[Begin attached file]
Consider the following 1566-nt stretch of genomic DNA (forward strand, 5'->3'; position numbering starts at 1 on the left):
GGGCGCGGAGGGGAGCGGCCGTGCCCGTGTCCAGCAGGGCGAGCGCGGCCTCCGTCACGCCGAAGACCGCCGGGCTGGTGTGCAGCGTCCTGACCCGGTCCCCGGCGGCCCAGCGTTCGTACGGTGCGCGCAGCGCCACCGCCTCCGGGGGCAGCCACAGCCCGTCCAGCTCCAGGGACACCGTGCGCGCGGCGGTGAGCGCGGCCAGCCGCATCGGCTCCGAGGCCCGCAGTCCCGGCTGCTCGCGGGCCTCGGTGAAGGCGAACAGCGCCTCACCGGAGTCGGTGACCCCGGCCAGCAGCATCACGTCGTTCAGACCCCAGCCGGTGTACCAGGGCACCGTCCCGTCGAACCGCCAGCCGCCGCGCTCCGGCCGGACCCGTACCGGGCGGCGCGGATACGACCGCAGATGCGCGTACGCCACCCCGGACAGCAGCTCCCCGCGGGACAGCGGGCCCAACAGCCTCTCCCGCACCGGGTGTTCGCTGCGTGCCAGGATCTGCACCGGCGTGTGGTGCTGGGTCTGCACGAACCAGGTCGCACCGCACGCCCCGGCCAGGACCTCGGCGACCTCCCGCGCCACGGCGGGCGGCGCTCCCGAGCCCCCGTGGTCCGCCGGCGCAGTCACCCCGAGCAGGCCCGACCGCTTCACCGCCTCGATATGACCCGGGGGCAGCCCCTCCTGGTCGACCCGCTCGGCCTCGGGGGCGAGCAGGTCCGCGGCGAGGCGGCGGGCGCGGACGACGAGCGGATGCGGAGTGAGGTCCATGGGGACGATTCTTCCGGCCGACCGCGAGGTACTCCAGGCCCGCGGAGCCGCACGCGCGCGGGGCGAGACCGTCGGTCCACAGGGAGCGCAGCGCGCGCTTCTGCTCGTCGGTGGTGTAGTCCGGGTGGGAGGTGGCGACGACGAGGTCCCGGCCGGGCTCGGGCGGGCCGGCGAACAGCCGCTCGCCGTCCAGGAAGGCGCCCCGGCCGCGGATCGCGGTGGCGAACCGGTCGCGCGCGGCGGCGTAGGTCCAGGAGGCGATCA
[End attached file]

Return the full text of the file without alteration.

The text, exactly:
Consider the following 1566-nt stretch of genomic DNA (forward strand, 5'->3'; position numbering starts at 1 on the left):
GGGCGCGGAGGGGAGCGGCCGTGCCCGTGTCCAGCAGGGCGAGCGCGGCCTCCGTCACGCCGAAGACCGCCGGGCTGGTGTGCAGCGTCCTGACCCGGTCCCCGGCGGCCCAGCGTTCGTACGGTGCGCGCAGCGCCACCGCCTCCGGGGGCAGCCACAGCCCGTCCAGCTCCAGGGACACCGTGCGCGCGGCGGTGAGCGCGGCCAGCCGCATCGGCTCCGAGGCCCGCAGTCCCGGCTGCTCGCGGGCCTCGGTGAAGGCGAACAGCGCCTCACCGGAGTCGGTGACCCCGGCCAGCAGCATCACGTCGTTCAGACCCCAGCCGGTGTACCAGGGCACCGTCCCGTCGAACCGCCAGCCGCCGCGCTCCGGCCGGACCCGTACCGGGCGGCGCGGATACGACCGCAGATGCGCGTACGCCACCCCGGACAGCAGCTCCCCGCGGGACAGCGGGCCCAACAGCCTCTCCCGCACCGGGTGTTCGCTGCGTGCCAGGATCTGCACCGGCGTGTGGTGCTGGGTCTGCACGAACCAGGTCGCACCGCACGCCCCGGCCAGGACCTCGGCGACCTCCCGCGCCACGGCGGGCGGCGCTCCCGAGCCCCCGTGGTCCGCCGGCGCAGTCACCCCGAGCAGGCCCGACCGCTTCACCGCCTCGATATGACCCGGGGGCAGCCCCTCCTGGTCGACCCGCTCGGCCTCGGGGGCGAGCAGGTCCGCGGCGAGGCGGCGGGCGCGGACGACGAGCGGATGCGGAGTGAGGTCCATGGGGACGATTCTTCCGGCCGACCGCGAGGTACTCCAGGCCCGCGGAGCCGCACGCGCGCGGGGCGAGACCGTCGGTCCACAGGGAGCGCAGCGCGCGCTTCTGCTCGTCGGTGGTGTAGTCCGGGTGGGAGGTGGCGACGACGAGGTCCCGGCCGGGCTCGGGCGGGCCGGCGAACAGCCGCTCGCCGTCCAGGAAGGCGCCCCGGCCGCGGATCGCGGTGGCGAACCGGTCGCGCGCGGCGGCGTAGGTCCAGGAGGCGATCA